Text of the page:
Edward Snowden speaks via video link at a news conference for the launch of a campaign calling for President Obama to pardon him on September 14, 2016 in New York City.
Spencer Platt—Getty Images
By David Z. Morris
January 14, 2017

The Pardon Snowden campaign says it delivered a petition with more than 1 million signatures to the White House on Friday, showing widespread support for dropping charges against America’s most notorious whistleblower.

The petition was accompanied by a letter from the heads of the ACLU, Amnesty International, and Human Rights Watch that lays out the case for a pardon. The letter focuses on the fact that Snowden’s revelations triggered efforts across the U.S. government to limit or end several of the NSA’s domestic surveillance programs, as well as triggering a national dialogue on privacy and pushing technology companies to increase their use of encryption.

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For those very reasons, many in the technology industry consider Snowden something of a hero. Similarly, Oliver Stone’s 2016 biopic Snowden depicted its central figure as driven almost exclusively by the highest principles of democracy and transparency.

However, admiration for Snowden is far from universal. The documents he leaked included extensive information about U.S. intelligence operations abroad which posed no threat to Americans’ privacy. A House report concluded last year that Snowden’s leak “caused tremendous damage to national security.” The report also cast doubt on basic elements of Snowden’s version of events, particularly his claim that he had broached his concerns with NSA officials before going public.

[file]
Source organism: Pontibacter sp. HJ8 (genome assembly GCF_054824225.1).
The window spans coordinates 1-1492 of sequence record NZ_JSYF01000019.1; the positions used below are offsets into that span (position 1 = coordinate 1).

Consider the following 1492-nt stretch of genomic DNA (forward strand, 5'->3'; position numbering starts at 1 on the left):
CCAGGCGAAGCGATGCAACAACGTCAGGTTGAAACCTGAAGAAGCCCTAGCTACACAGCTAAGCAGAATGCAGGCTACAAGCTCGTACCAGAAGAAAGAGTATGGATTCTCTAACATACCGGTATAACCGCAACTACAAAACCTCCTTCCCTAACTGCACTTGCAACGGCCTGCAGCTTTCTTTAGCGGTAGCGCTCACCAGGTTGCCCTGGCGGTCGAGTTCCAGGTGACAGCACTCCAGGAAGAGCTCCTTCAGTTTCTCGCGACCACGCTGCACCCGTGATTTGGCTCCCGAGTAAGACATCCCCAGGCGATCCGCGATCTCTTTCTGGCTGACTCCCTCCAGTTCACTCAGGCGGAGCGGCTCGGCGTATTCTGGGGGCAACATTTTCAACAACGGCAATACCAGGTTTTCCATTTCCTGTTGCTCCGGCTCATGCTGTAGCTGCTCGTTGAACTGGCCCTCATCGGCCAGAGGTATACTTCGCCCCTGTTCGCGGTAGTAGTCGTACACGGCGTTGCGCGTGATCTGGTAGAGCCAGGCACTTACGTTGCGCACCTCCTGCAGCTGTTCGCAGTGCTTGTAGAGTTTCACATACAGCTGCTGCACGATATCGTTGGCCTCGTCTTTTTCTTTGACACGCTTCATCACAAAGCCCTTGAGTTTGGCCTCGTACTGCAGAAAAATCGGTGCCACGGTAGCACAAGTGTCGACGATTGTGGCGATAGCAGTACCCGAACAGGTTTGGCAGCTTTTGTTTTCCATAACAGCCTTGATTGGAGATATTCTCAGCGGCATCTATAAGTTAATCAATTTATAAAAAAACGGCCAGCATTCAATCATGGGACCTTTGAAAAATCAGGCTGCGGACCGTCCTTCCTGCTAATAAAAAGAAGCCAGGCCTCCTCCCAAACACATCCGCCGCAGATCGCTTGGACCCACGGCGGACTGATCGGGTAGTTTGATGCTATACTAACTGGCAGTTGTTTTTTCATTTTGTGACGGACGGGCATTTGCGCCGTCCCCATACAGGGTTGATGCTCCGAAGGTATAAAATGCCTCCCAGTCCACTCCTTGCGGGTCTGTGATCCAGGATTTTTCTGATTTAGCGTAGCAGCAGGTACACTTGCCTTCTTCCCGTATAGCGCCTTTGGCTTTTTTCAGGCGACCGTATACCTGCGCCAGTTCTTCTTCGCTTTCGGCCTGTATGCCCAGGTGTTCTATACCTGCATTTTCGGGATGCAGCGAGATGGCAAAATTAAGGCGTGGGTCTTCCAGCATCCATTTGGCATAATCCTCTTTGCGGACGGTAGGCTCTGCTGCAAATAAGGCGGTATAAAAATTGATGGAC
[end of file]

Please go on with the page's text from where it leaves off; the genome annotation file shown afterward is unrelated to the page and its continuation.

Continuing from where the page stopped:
A House committee also concluded in December that Snowden has had continued contact with Russian intelligence services since the leaks. That is arguably unsurprising, since Snowden is now in exile in Moscow, and the report provided little detail on the nature of those contacts. But the inference is that Snowden is somehow a Russian partisan, a particular point of concern as intelligence agencies accuse Russian leadership of directing hacks against U.S. political parties during the 2016 election.

For more on the NSA and privacy, watch our video.

President Obama has been cagey about his stance on Snowden. While he has had put a positive spin on the reforms triggered by the NSA leak, the President has previously expressed hesitation when it comes to a pardon. In part, Obama has made the tenuous argument that Snowden cannot be pardoned because he has not surrendered himself to the U.S. legal system. It seems unlikely that even a massive stack of signatures will push Obama to reverse that position.

President-elect Donald Trump, who will be sworn into office in less than a week, has been even less sympathetic to Snowden, in 2013 going as far as to imply that Snowden should be executed.

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